The San Francisco Giants could decide that all games must be played outdoors, no domes allowed; we’re going to use aluminum bats, only 1 pitcher change can be made every 3 innings, and the World Series will now be a best of 3 instead of a best of 7.

The possibilities are endless and much fun to think about. A NASCAR/IndyCar/Formula 1 champ can decide which tracks the next season will be contested on, how many laps the races will be, and which size engines will be used; or go crazy like saying sprinklers will be turned on the track for 20 laps in the middle.

A golfer can outlaw clubs they aren’t good with, or mandate holes with tons of sand traps if they are really good at avoiding them. Kenyan/Ethopian runner could make everyone challenge their title IN Africa in the searing heat mandating no one wears shoes.

What do you think would be some awesome possible rules some champions could throw in?

Saturday, September 21, 2013

Are you talking about baseball?

Baseball sure is heating up, right? I mean, not that I care. Not that anyone cares. ESPN keeps talking about it. But is anyone else talking about it? Does anyone else really care?

I decided to check for myself and took my research to the most trusted source currently on the web: Facebook. Over a 24-hour period, which sport is everyone talking about more?

Now, before I start, let me just say that if the Chicago Cubs were still in the hunt, I wouldn't be thinking about any of this. I'd be talking about it all the time, completely consumed by baseball. But I'll wait for you to stop laughing at that idea now and say that, yes, I'm a sore loser. If the Cubs are out of it by the start of football season (which is like every year), then I stop caring. And apparently so does everyone else.

Football is just beginning Week Three. Baseball is making its push to the postseason! Surely I would have to sort through millions of baseball posts to find anything about football, right? (Imagine the final weeks of football, or fantasy football playoff time, compared to the third week of baseball.) But I guess it first depends on who my friends are.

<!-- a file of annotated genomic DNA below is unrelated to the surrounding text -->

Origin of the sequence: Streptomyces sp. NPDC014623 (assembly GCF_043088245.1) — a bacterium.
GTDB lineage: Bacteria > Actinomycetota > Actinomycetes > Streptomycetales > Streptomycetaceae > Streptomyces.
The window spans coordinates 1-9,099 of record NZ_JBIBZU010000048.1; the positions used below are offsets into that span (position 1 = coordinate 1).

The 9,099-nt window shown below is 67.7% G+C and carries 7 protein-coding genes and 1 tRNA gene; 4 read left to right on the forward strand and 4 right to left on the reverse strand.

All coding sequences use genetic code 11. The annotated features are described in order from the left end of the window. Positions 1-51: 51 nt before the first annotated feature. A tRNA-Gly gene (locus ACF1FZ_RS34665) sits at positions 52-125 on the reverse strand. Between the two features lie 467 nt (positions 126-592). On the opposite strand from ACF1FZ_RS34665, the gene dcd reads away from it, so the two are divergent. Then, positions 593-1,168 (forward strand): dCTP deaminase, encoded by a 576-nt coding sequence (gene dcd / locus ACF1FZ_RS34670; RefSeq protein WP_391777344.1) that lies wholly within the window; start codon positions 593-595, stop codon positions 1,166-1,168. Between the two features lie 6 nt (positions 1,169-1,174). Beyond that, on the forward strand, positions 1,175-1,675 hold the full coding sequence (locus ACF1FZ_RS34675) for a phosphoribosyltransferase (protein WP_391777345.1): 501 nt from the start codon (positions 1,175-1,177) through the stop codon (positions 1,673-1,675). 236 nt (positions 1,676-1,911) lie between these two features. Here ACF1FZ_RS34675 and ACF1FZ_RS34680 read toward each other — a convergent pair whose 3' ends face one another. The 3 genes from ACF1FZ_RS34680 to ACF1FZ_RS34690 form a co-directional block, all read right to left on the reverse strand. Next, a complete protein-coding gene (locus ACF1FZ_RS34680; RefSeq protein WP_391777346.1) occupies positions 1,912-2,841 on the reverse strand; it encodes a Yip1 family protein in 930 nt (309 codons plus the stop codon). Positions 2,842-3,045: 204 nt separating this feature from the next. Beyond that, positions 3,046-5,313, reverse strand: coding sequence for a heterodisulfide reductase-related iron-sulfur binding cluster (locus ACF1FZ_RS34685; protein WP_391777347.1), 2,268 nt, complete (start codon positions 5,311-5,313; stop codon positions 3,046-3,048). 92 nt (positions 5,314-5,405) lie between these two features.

My Facebook profile is not really related in any way to this blog or my sports writing. It is actually used to promote my indie movie stuff (book, zine, podcast. etc.), so many of my friends there do not follow sports at all. They are mostly actors, filmmakers, writers, and podcasters. Lots of sports-haters. Then there are about 50 of my closest friends and relatives. Overall I have 2,700 "friends," although I've likely removed 1,000 of them from appearing on my timeline.

Many of my friends do live in Nashville by default, but no one ever posts about the Titans, not even on Sundays. Seriously. I don't think anyone even likes them. Since no one was really born here anyway, I think the Titans only exist so that people like me can see the New Orleans Saints every few years. I have quite a few New Orleans friends too, but there were actually no Saints-related posts during this time.

I also have friends in baseball cities. I have plenty of Chicago friends, and I know many live in cities where they will be hosting playoff games. I have friends in Pittsburgh. Shouldn't that be a big deal right now? My brother lives in Cincy and is a huge Reds fan, but I know he's posted a lot more about the Bengals than the Reds recently.

So what did my research tell us?

Over a quick scroll of about a 24-hour period when NFL games were not being played (Friday 6:00 a.m. to Saturday 6:00 a.m.), I counted around 35-40 football posts. How many baseball posts? One. And it was someone laughing at his team. I saw a rugby post, a basketball-related status, and tons of stuff about Obamacare and the pregnant lady lifting weights. (Can she bat clean-up for the Cubs please?) If this were Sunday, that 35-40 number would be tripled at least, but a lot of that is Saints stuff. Probably from me.

So why does no one care about baseball right now? Personally, I believe the new playoff system may have something to do with it. I remember when the Cubs were swept in their last two playoff series and how quickly it all just ended. After 162 games of excitement, it was so deflating to have it end so fast, like hitting a brick wall at full speed. Now it can all end after ONE game. Baseball is never supposed to end after one game. The game is centered around the idea of the series. Our pitching staff will outplay yours. A one-game baseball playoff is like if the NBA had let Michael Jordan go one-on-one against someone as the first "round" of the NBA playoffs. Will it really be fun for Pirates fans to go through this whole season and watch it all end in nine innings? This isn't March Madness.